Don’t forget that we also have Miranda’s film “In the Heights” to look forward to.
Also based on one of his beloved musicals, “Heights” tells the story of a mostly Hispanic neighborhood in New York City and centers around bodega owner Usnavi de la Vega, played by Anthony Ramos.
It’s getting hot in here
Ernstig, our air conditioning is on the fritz, which is just what you want during the summer.
So here are four things I have been watching to try and distract myself from the heat:
“The Great”: How to even describe this Hulu series?
Glamour said it was “Marie Antoinette meets Veep,” so let’s roll with that.
It stars Elle Fanning as a young Catherine the Great, who embarks on her marriage to Emperor Peter III of Russia (played delightfully dunce like by Nicholas Hoult) only to determine that she’s probably better suited to be a ruler.
It’s definitely not kid-friendly. (Ernstig, if you don’t want to have some potentially embarrassing conversations, wait until your babies go to bed.) The show plays up the fact that it takes total liberties with the history.
“Street Food: Asia”: I was so late to this Netflix series about street food, but the latest episode to wrap, “Street Food: Latin America,” debuts on July 21, and I’ll be ready this time around.
It’s so deliciously engaging that I should send the producers my food bill, because I either placed an order for delivery or ran to cook something inspired by every episode.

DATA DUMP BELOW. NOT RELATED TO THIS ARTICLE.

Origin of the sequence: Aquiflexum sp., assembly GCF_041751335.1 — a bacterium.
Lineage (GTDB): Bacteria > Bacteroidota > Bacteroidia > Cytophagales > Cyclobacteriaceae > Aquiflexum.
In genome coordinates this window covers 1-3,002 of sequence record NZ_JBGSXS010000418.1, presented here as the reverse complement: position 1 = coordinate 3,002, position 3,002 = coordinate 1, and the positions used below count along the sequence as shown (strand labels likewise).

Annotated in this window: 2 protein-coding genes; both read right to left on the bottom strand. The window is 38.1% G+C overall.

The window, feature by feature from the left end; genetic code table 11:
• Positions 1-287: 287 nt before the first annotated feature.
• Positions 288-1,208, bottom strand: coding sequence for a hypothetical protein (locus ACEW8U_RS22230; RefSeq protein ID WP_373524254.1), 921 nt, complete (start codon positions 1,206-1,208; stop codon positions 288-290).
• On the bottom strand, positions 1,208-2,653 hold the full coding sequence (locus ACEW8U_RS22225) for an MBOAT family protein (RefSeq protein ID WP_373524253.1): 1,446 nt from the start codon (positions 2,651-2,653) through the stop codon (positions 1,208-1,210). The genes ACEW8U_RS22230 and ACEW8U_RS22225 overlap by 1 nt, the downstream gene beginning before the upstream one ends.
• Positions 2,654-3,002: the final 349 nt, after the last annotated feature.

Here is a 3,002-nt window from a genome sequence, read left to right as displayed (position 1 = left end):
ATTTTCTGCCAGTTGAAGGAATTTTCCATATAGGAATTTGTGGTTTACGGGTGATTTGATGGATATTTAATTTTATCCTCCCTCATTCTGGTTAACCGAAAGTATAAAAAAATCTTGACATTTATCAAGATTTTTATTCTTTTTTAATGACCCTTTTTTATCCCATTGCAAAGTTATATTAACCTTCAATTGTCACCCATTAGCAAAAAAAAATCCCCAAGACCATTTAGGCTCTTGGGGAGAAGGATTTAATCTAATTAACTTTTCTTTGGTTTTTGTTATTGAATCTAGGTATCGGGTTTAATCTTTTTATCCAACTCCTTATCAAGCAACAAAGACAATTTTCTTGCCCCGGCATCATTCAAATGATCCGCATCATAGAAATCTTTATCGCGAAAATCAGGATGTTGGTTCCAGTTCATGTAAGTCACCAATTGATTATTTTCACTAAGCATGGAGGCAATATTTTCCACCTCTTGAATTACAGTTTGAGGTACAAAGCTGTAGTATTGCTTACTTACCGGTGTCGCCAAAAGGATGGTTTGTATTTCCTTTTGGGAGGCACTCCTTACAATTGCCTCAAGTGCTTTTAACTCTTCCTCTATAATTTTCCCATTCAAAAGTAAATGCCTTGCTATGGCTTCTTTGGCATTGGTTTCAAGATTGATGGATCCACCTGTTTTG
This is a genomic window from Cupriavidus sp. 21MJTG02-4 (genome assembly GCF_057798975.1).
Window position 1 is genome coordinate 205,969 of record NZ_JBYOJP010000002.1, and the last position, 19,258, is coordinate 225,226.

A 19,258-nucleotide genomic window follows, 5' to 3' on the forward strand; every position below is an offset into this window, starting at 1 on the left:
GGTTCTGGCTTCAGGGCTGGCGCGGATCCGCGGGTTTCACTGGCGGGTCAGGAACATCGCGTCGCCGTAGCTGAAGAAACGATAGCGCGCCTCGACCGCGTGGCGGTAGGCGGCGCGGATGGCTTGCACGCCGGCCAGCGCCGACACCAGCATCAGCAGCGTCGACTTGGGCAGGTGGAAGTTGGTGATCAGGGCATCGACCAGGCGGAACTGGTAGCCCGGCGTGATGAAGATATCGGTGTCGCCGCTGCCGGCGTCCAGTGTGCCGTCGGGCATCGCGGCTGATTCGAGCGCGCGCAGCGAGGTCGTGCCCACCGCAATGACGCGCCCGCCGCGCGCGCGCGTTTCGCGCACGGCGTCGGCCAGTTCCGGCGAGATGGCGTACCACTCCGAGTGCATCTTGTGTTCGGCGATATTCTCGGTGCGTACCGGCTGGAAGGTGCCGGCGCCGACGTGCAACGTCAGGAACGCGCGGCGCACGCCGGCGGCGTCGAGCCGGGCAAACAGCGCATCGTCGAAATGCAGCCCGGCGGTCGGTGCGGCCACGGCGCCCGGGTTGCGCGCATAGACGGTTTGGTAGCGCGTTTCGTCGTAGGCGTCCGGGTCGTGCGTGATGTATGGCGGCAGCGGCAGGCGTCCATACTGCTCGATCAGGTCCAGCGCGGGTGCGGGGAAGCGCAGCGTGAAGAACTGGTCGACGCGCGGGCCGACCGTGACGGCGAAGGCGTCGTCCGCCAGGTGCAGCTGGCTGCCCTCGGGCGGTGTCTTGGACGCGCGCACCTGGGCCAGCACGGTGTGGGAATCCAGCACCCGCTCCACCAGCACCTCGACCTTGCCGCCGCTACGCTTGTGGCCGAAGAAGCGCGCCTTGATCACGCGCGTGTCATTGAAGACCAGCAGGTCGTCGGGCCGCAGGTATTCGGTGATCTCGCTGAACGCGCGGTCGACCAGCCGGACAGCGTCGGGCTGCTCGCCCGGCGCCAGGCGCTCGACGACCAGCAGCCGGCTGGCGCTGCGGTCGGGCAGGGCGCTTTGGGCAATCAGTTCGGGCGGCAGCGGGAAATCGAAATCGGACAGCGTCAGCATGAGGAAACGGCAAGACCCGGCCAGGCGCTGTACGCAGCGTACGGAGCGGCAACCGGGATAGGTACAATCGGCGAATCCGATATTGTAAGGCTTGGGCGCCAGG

“Absolutely Fabulous”: No reason I binged this on Amazon Prime other than the fact that I am a total anglophile, and it had been years since I watched the Jennifer Saunders comedy about vapid public relations exec Edina Monsoon (played by Saunders) and her bouffant-wearing BFF, magazine editorial director Patsy Stone (Joanna Lumley).
It was even funnier than I remembered.
“Legendary”: I may or may not have hurt myself attempting to do a modified suicide drop (Google what that is) after watching this HBO Max reality competition.
For someone who as a youngster fell in love with the documentary “Paris Is Burning,” watching teams compete while walking the ballroom floor was EVERYTHING.
En ja, HBO is owned by CNN’s parent company, but if you make rapper Megan Thee Stallion a judge on anything I am going to watch that. Point blank, periode.
I went nuts over the “Crazy Rich Asians” book trilogy by Kevin Kwan.
Soos, I read “Crazy Rich Asians,” “China Rich Girlfriend” en “Rich People Problems” more than once.
I even purchased the 2018 “Crazy Rich Asians” Fliek. (Who even does that in the world of streaming?!?!)
My latest obession is Kwan’s latest novel titled “Sex and Vanity
.” Please don’t tell my book club
, because I’m totally cheating on the book I’m supposed to be reading #SorryNotSorry
Inspired by E.M. Forster’s 1908 novel “A Room With a View,” it’s a fun romp and as equally decadent as Kwan’s other novels.
Lucie Churchill, the daughter of an American-born Chinese mother and a New Yorker father finds herself torn between two men — one who should be the man of her dreams and one she definitely doesn’t want to be.
I’m digging it. So much so that I’m signing off now to go get some more pages in.
Here’s hoping July doesn’t bring us Godzilla or any other calamities to make this year feel worse.
Pop back next week, why don’t you?